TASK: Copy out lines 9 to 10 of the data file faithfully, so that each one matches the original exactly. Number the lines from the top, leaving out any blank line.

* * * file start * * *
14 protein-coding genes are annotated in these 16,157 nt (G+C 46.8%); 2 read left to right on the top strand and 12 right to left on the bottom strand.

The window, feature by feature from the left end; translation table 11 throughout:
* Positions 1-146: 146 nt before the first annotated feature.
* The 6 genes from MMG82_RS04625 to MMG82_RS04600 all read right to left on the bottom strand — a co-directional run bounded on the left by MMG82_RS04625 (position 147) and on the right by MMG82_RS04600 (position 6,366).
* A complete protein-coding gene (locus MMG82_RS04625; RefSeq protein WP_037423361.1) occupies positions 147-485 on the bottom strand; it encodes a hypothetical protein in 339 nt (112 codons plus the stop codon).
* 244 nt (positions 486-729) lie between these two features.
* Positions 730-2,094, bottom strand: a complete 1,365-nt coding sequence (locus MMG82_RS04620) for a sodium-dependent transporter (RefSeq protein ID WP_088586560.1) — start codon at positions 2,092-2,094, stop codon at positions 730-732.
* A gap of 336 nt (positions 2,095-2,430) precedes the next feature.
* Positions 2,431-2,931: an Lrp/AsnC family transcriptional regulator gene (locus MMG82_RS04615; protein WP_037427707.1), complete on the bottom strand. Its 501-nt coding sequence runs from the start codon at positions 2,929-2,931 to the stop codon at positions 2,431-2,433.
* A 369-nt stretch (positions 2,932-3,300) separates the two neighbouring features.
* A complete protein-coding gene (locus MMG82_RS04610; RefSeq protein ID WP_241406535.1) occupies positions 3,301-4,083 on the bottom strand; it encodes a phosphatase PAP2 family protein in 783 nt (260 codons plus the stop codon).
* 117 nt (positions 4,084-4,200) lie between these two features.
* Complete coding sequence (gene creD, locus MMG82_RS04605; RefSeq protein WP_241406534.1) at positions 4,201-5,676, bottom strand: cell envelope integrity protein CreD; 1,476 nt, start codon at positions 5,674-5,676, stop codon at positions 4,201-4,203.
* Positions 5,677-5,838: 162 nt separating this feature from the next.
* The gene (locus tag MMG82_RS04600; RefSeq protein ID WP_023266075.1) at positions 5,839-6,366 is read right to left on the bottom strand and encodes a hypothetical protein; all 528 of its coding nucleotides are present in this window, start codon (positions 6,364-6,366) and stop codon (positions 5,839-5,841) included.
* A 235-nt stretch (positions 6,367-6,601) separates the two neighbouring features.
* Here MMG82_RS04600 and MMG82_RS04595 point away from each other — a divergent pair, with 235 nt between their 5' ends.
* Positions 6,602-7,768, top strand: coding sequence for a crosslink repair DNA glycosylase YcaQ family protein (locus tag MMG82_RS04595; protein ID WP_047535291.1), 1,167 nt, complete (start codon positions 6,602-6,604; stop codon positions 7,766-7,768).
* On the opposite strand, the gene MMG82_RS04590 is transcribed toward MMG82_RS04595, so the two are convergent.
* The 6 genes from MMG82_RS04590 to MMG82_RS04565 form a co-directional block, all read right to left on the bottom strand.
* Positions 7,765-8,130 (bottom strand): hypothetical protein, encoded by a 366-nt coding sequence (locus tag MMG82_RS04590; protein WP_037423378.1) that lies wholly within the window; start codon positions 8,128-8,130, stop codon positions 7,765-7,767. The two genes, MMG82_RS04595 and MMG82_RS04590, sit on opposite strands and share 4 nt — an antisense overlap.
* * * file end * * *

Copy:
* Positions 2,431-2,931: an Lrp/AsnC family transcriptional regulator gene (locus MMG82_RS04615; protein WP_037427707.1), complete on the bottom strand. Its 501-nt coding sequence runs from the start codon at positions 2,929-2,931 to the stop codon at positions 2,431-2,433.
* A 369-nt stretch (positions 2,932-3,300) separates the two neighbouring features.